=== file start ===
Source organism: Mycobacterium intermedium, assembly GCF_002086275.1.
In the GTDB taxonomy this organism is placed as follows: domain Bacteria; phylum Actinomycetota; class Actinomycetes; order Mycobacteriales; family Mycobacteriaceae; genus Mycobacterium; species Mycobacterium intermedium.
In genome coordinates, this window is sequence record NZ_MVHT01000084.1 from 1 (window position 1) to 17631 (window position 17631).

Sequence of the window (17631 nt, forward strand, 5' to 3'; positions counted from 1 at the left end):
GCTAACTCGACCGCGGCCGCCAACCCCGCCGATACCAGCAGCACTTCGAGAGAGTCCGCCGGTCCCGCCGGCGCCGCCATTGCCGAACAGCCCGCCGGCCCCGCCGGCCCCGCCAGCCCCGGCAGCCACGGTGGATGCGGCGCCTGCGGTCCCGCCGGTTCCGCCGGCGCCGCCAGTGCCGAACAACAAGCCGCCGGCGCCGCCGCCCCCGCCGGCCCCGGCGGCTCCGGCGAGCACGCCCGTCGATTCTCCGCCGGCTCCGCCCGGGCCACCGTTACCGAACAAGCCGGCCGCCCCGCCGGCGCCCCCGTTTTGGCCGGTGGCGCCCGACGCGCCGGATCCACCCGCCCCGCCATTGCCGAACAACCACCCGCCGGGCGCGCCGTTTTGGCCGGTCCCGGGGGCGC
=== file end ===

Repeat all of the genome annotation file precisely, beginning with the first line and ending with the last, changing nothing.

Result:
Source organism: Mycobacterium intermedium, assembly GCF_002086275.1.
In the GTDB taxonomy this organism is placed as follows: domain Bacteria; phylum Actinomycetota; class Actinomycetes; order Mycobacteriales; family Mycobacteriaceae; genus Mycobacterium; species Mycobacterium intermedium.
In genome coordinates, this window is sequence record NZ_MVHT01000084.1 from 1 (window position 1) to 17631 (window position 17631).

Sequence of the window (17631 nt, forward strand, 5' to 3'; positions counted from 1 at the left end):
GCTAACTCGACCGCGGCCGCCAACCCCGCCGATACCAGCAGCACTTCGAGAGAGTCCGCCGGTCCCGCCGGCGCCGCCATTGCCGAACAGCCCGCCGGCCCCGCCGGCCCCGCCAGCCCCGGCAGCCACGGTGGATGCGGCGCCTGCGGTCCCGCCGGTTCCGCCGGCGCCGCCAGTGCCGAACAACAAGCCGCCGGCGCCGCCGCCCCCGCCGGCCCCGGCGGCTCCGGCGAGCACGCCCGTCGATTCTCCGCCGGCTCCGCCCGGGCCACCGTTACCGAACAAGCCGGCCGCCCCGCCGGCGCCCCCGTTTTGGCCGGTGGCGCCCGACGCGCCGGATCCACCCGCCCCGCCATTGCCGAACAACCACCCGCCGGGCGCGCCGTTTTGGCCGGTCCCGGGGGCGC